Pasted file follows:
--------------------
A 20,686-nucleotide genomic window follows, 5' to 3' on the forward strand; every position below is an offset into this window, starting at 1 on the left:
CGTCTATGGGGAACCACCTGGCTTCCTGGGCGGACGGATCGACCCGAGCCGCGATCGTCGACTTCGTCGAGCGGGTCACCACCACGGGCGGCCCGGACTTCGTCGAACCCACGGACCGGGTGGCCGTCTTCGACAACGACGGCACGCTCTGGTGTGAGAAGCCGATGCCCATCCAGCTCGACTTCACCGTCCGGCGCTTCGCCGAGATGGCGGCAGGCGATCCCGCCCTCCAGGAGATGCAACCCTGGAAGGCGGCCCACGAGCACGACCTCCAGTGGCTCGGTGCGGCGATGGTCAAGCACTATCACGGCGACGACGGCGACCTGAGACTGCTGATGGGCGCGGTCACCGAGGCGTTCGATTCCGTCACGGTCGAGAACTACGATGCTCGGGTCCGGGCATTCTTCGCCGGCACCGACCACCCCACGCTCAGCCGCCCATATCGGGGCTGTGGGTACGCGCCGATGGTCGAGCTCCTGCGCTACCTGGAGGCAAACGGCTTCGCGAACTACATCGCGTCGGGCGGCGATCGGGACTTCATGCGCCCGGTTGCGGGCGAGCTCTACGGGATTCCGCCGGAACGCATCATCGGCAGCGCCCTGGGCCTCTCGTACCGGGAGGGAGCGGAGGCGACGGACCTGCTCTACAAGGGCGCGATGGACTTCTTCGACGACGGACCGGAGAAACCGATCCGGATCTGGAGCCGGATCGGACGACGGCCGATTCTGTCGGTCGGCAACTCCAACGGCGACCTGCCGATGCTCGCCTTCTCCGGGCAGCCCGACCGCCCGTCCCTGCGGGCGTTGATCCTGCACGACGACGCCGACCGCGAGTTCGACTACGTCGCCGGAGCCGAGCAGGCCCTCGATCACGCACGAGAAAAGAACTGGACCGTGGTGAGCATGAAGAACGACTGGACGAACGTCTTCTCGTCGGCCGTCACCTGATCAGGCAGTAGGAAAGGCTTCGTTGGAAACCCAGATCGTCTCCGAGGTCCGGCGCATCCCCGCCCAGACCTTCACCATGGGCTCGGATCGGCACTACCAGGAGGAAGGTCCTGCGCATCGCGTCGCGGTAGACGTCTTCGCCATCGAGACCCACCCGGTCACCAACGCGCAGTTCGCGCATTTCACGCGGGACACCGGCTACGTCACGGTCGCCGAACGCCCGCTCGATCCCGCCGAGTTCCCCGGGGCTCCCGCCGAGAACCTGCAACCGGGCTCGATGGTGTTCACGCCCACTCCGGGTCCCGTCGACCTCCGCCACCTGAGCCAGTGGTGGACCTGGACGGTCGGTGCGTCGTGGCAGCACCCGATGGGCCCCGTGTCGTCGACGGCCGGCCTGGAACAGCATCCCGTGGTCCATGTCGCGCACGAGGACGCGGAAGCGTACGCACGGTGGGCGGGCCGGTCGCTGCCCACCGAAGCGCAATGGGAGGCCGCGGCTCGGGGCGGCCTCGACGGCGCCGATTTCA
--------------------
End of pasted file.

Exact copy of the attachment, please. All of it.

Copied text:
A 20,686-nucleotide genomic window follows, 5' to 3' on the forward strand; every position below is an offset into this window, starting at 1 on the left:
CGTCTATGGGGAACCACCTGGCTTCCTGGGCGGACGGATCGACCCGAGCCGCGATCGTCGACTTCGTCGAGCGGGTCACCACCACGGGCGGCCCGGACTTCGTCGAACCCACGGACCGGGTGGCCGTCTTCGACAACGACGGCACGCTCTGGTGTGAGAAGCCGATGCCCATCCAGCTCGACTTCACCGTCCGGCGCTTCGCCGAGATGGCGGCAGGCGATCCCGCCCTCCAGGAGATGCAACCCTGGAAGGCGGCCCACGAGCACGACCTCCAGTGGCTCGGTGCGGCGATGGTCAAGCACTATCACGGCGACGACGGCGACCTGAGACTGCTGATGGGCGCGGTCACCGAGGCGTTCGATTCCGTCACGGTCGAGAACTACGATGCTCGGGTCCGGGCATTCTTCGCCGGCACCGACCACCCCACGCTCAGCCGCCCATATCGGGGCTGTGGGTACGCGCCGATGGTCGAGCTCCTGCGCTACCTGGAGGCAAACGGCTTCGCGAACTACATCGCGTCGGGCGGCGATCGGGACTTCATGCGCCCGGTTGCGGGCGAGCTCTACGGGATTCCGCCGGAACGCATCATCGGCAGCGCCCTGGGCCTCTCGTACCGGGAGGGAGCGGAGGCGACGGACCTGCTCTACAAGGGCGCGATGGACTTCTTCGACGACGGACCGGAGAAACCGATCCGGATCTGGAGCCGGATCGGACGACGGCCGATTCTGTCGGTCGGCAACTCCAACGGCGACCTGCCGATGCTCGCCTTCTCCGGGCAGCCCGACCGCCCGTCCCTGCGGGCGTTGATCCTGCACGACGACGCCGACCGCGAGTTCGACTACGTCGCCGGAGCCGAGCAGGCCCTCGATCACGCACGAGAAAAGAACTGGACCGTGGTGAGCATGAAGAACGACTGGACGAACGTCTTCTCGTCGGCCGTCACCTGATCAGGCAGTAGGAAAGGCTTCGTTGGAAACCCAGATCGTCTCCGAGGTCCGGCGCATCCCCGCCCAGACCTTCACCATGGGCTCGGATCGGCACTACCAGGAGGAAGGTCCTGCGCATCGCGTCGCGGTAGACGTCTTCGCCATCGAGACCCACCCGGTCACCAACGCGCAGTTCGCGCATTTCACGCGGGACACCGGCTACGTCACGGTCGCCGAACGCCCGCTCGATCCCGCCGAGTTCCCCGGGGCTCCCGCCGAGAACCTGCAACCGGGCTCGATGGTGTTCACGCCCACTCCGGGTCCCGTCGACCTCCGCCACCTGAGCCAGTGGTGGACCTGGACGGTCGGTGCGTCGTGGCAGCACCCGATGGGCCCCGTGTCGTCGACGGCCGGCCTGGAACAGCATCCCGTGGTCCATGTCGCGCACGAGGACGCGGAAGCGTACGCACGGTGGGCGGGCCGGTCGCTGCCCACCGAAGCGCAATGGGAGGCCGCGGCTCGGGGCGGCCTCGACGGCGCCGATTTCA